Is good health contagious? A new study says yes.

There’s no magic solution for weight loss and improved health. But data collected by researchers in Kentucky shows friends and family members may lose weight more effectively by working as a team. That finding comes from a new study reported by the American Heart Association. The study’s results indicate that strong social networks, such as those among friends and relatives, help people lose weight and improve their overall health. Are healthy habits contagious? The study, undertaken by researchers in Kentucky, answers that question in the affirmative. The data showed that dieters who lost weight collectively with friends and family lost more weight and were likelier to achieve permanent results. Study organizers, working with a pool of 552 participants, assigned friends and family members into social groups of between two and eight people. The groups worked together to improve their health. Over the course of ten months, participants within social groups lost an (Read More)

5 Heart Healthy Habits

Many of the hardest things to do in life are based on good old-fashioned common sense.  So why are they so hard to accomplish? Let’s face it – in our minds we often think that change is not rational.  Our reasoning is that when we change something in our lives, that often means that we will also lose something – habits that gives us great pleasure. That is why people burn out so easily on their New Year resolutions.  As you read through these common sense behaviors that are critical to a healthy heart, remember that failure is an event – not a person.  Be willing to take risks to get out of you comfort zone. Be willing to start, create “baby steps” for change that are based in your behavior, not just your attitude.  It truly is better to act your way into a new way of thinking, rather (Read More)

6 Foods Destructive To Our Bones: Part 2

Vitamin A In the case of vitamin A, recent research is proving that you really can get too much of a good thing. Found in eggs, full-fat dairy, liver, and vitamin-fortified foods, vitamin A is important for vision and the immune system. But the American diet is naturally high in vitamin A, and most multivitamins also contain vitamin A. So it’s possible to get much more than the recommended allotment of 5,000 IUs (international units) a day—which many experts think is too high anyway. Postmenopausal women, in particular, seem to be susceptible to vitamin A overload. Studies show that women whose intake was higher than 5,000 IUs had more than double the fracture rate of women whose intake was less than 1,600 IUs a day. Switch to low-fat or nonfat dairy products only, and eat egg whites rather than whole eggs (all the vitamin A is in the yolk). Also (Read More)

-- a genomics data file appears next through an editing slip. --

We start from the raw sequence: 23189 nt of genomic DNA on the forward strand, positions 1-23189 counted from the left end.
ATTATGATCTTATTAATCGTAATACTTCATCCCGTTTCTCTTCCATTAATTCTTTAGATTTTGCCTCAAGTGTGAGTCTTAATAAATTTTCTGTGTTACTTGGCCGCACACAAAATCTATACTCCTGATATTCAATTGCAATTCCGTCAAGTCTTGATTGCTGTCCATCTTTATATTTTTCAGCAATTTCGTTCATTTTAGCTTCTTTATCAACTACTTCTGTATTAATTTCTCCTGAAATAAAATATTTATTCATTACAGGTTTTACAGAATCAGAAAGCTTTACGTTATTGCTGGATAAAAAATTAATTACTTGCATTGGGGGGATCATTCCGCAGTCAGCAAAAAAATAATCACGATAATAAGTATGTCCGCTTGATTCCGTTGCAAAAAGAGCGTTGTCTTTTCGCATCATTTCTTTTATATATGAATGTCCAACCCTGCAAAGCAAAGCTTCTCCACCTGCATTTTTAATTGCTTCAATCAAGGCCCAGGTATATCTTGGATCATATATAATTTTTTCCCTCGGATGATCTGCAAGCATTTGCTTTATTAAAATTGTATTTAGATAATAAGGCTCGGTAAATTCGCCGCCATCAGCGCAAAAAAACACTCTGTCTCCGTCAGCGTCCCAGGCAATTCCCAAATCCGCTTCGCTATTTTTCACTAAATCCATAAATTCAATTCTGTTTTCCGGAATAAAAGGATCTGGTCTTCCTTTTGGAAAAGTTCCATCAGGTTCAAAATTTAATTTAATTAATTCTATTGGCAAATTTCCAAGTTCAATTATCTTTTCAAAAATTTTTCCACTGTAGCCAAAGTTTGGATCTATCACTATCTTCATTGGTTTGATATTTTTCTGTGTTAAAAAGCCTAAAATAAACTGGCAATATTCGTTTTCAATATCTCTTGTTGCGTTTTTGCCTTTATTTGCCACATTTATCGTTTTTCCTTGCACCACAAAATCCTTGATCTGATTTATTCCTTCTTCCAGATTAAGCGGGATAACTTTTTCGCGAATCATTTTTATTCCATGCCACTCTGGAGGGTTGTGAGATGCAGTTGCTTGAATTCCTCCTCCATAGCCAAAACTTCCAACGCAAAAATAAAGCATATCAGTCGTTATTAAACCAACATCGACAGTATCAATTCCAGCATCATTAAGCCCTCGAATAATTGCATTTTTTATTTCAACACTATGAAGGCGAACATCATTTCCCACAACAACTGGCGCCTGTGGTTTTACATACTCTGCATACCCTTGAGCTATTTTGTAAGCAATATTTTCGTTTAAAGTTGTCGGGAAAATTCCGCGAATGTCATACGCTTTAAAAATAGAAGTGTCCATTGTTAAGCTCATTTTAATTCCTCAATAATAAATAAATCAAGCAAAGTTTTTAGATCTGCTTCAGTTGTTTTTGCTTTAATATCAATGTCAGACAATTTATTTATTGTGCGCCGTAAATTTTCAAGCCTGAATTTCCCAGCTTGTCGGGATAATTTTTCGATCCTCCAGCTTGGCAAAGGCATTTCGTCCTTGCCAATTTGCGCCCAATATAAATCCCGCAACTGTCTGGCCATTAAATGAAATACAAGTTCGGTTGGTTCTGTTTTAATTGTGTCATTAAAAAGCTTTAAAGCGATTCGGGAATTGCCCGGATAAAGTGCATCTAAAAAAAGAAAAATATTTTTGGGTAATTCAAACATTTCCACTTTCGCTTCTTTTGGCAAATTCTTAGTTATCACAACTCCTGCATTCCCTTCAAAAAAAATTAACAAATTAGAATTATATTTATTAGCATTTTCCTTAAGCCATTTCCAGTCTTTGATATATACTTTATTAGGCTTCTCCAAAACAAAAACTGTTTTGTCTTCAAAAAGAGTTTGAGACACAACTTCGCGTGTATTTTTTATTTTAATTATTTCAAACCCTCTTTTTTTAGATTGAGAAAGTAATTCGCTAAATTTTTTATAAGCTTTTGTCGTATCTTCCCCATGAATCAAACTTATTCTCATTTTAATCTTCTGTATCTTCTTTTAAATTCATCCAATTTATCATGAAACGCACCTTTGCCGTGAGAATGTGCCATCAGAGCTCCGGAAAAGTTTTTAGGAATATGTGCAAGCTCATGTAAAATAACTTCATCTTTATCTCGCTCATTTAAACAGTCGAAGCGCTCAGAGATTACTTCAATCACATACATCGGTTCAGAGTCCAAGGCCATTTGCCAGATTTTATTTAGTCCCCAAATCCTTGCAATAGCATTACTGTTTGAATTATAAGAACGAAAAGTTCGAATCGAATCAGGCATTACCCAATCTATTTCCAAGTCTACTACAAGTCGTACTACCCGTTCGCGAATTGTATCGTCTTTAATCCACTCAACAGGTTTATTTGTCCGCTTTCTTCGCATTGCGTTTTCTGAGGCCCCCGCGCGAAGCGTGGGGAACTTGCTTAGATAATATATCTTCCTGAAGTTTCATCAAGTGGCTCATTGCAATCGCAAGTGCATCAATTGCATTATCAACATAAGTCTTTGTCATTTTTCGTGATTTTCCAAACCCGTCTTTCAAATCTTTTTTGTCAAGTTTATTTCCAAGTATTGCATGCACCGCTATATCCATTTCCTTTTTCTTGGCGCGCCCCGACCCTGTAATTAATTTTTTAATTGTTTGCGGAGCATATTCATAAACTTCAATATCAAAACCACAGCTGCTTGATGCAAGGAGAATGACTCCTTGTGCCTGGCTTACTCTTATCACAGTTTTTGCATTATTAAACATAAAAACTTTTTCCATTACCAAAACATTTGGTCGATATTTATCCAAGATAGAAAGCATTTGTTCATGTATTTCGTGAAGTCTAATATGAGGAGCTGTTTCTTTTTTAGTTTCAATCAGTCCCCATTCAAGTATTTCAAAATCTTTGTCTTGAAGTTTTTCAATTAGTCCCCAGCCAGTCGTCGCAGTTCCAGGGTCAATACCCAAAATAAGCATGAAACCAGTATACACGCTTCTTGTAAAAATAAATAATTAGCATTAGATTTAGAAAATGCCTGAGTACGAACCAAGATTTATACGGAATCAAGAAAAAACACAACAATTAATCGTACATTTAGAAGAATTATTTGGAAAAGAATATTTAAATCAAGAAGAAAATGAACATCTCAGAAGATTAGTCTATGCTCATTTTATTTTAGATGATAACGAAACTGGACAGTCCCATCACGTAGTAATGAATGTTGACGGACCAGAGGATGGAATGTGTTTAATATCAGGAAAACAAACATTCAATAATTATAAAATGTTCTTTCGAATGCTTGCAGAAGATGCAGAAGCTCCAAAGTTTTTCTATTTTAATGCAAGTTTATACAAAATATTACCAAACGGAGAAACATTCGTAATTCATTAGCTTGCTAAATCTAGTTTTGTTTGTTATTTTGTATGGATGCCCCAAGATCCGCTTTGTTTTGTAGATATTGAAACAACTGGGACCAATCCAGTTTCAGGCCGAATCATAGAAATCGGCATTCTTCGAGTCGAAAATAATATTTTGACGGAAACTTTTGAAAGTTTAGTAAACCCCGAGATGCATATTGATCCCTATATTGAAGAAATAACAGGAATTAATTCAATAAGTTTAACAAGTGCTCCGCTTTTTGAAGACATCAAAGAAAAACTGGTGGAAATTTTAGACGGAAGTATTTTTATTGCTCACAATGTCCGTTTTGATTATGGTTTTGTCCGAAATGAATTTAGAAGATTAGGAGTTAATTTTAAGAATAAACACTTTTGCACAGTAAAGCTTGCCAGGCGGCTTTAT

Research says increased physical activity reduces effect of salt on blood pressure

Living a healthy lifestyle isn’t always easy. In addition to concerns about eating healthy and exercising to lose weight, we must also consider other health concerns like high blood pressure and cholesterol. High blood pressure is particularly dangerous because it can lead to a number of life-threatening problems such as hypertension, heart attacks, and strokes. Fortunately, many of the things that work for losing weight also work for lowering blood pressure. According to a study from the American Heart Association, physical activity has a significant impact on blood pressure. This impact is particularly pronounced in individuals who consume a high-salt diet. Salt is well known to be a leading cause of high blood pressure, so individuals looking to reduce the risk of high blood pressure due to their high-salt diet are encouraged to increase their level of physical activity. However, the best way to offset the negative effects of salt (Read More)